The Superior Fencing 800N HEMA trousers are a comfortable set of protections for your legs, groin and abdomen. They look good while being very functional.
Protection and mobility
They are cut quite high, and extend above the waist to cover the abdomen. There is no padding here, just the 800N penetration-proof material to protection against broken blades rather than impacts. This means that it is still easy to bend at the waist, hinge at the hips, or otherwise move around in them.
The legs go down to the knees, where they offer a little padding. There is a wide band of elastic just below the knees, to help keep the trousers in place at the top of the calves. Slightly above the knees, there are some loops, so that you may use the laces on the Superior Fencing knee protectors to attach them directly to the trousers – it is a great combination to have the 800N material, the trouser padding, the knee protector padding, and the rigid external knee protection over the knee joint.
The padding on the thighs and hips is provided by foam pads sewn into pockets. These are not modular, and are not removable, but they do provide quite reasonable protection against impacts. Since I play quite a lot of singlestick, leg padding definitely makes me happy!
The garment is cut quite intelligently around the groin. There is plenty of space for wearing a groin guard beneath the trousers, and it is very easy to go into a deep lunge without the trousers splitting or otherwise getting in the way of the motion. I can kneel down, I can wear them while sitting on a chair, and I can perform exercises such as squats while wearing them. They offer very little restriction to movement.
The trousers are available in different sizes, from small to XX-large. I asked for a size medium after looking at the sizing chart, and I was delighted to find that the chart was truthful and believable, which isn’t something I can say about many sizing charts online.
In terms of weight, they weight around 900-1000 grams, which is more than a set of jogging trousers or three-quarter length shorts. This can only be expected! They do not feel unduly heavy, and they sit quite nicely on the hips once they are in place.
There are some additional straps at the waist to help with the fit. These are small and unobtrusive, but allow for a more comfortable fit if you need a slightly expansion or contraction in the material.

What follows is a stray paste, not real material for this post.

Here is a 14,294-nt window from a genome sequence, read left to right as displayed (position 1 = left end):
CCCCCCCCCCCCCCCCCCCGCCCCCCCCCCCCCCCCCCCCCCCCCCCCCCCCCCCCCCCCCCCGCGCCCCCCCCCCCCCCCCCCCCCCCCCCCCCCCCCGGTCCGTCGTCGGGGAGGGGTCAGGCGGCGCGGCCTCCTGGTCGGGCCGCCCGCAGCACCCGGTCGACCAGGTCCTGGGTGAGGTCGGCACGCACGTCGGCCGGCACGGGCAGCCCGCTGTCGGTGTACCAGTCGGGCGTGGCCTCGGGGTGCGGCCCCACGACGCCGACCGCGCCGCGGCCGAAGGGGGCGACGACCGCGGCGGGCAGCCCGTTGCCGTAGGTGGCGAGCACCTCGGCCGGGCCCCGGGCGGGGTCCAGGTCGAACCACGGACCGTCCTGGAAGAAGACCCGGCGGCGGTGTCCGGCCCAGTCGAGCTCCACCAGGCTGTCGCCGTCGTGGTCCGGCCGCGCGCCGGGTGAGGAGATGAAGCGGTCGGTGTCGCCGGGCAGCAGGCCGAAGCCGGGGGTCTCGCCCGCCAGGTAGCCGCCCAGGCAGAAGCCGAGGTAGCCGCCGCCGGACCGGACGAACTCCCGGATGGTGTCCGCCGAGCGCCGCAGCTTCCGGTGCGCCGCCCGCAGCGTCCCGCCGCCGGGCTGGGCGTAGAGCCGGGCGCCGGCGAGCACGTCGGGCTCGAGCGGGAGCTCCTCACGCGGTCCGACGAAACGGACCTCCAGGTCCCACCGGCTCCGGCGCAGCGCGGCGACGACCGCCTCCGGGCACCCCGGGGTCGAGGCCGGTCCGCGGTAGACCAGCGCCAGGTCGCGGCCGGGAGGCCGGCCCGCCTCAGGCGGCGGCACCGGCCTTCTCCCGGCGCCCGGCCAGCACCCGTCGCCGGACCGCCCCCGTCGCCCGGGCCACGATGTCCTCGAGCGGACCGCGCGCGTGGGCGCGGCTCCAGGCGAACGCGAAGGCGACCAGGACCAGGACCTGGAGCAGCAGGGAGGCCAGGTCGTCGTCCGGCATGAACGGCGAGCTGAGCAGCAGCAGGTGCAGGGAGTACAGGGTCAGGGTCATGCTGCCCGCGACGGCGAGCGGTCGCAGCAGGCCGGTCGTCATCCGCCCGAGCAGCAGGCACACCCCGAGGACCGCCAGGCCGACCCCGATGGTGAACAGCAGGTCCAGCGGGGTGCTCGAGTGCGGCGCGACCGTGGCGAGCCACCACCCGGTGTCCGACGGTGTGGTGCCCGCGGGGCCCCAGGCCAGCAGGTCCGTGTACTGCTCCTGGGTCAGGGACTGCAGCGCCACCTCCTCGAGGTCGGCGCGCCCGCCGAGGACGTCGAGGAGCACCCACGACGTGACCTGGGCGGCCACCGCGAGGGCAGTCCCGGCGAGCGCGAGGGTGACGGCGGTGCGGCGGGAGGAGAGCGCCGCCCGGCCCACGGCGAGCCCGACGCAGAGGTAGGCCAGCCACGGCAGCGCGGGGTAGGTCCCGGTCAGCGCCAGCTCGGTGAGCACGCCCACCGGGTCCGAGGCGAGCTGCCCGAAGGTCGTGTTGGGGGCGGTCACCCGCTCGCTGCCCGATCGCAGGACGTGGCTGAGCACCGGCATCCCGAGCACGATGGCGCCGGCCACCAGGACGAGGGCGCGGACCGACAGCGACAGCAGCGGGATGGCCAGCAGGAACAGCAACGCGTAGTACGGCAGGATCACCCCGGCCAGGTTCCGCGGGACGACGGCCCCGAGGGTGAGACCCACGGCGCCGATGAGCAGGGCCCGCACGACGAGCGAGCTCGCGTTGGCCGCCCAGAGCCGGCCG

To help with keeping the trousers up, there is a Y-shaped set of braces: a single strap going up the spine, branching into a pair of straps, one going over each shoulder, and down to the front of the trousers. These have a nice workman-like look and feel to them, and the adjustable lengths will cater for people of slightly different sizes. There are also adjustable straps at the sides of the garment, allowing the waist to be taken in or expanded a little, according to your shape.
Ease of fastening
If you haven’t worn fencing trousers before, then one thing you may need to contend with is that the zipper at the front opens differently from normal men’s trousers. Normally, we use the right hand to operate the zip, but these trousers require the left hand. The rationale is of course that if you stand right-side forward to your opponent while fencing, then there should be a flap of protective material covering the opening, meaning that the zip must operate from the left. This is a fairly standard design for fencing trousers, although it may take some getting used to at first!
Price and availability
Superior Fencing sells the 800N HEMA trousers for $80 USD, which makes it significantly cheaper than other brands of 800N padded fencing trousers. I think it is an excellent price for a very useful piece of equipment.
I have been using these trousers in a few sessions so far, and I do like them. The protection is good (both in terms of padding against impacts and Newton rating against penetration from broken blades), they are comfortable, and they have a very professional looking aesthetic. I wouldn’t hesitate to recommend them.
Very important footnotes
 I refuse to call them “pants”, because those are what you wear UNDER your trousers.
 These are definitely not called “suspenders” in British English. If you talk about your “fencing pants/knickers with suspenders”, then most British people will look at you and giggle very immaturely. I certainly will, quite unashamedly.
Keith Farrell teaches HEMA professionally, often at international events (why not hire me to teach at your event?), and has an interest in coaching instructors to become better teachers. I teach regularly at Liverpool HEMA, and help behind the scenes with running HEMA in Glasgow at the Vanguard Centre.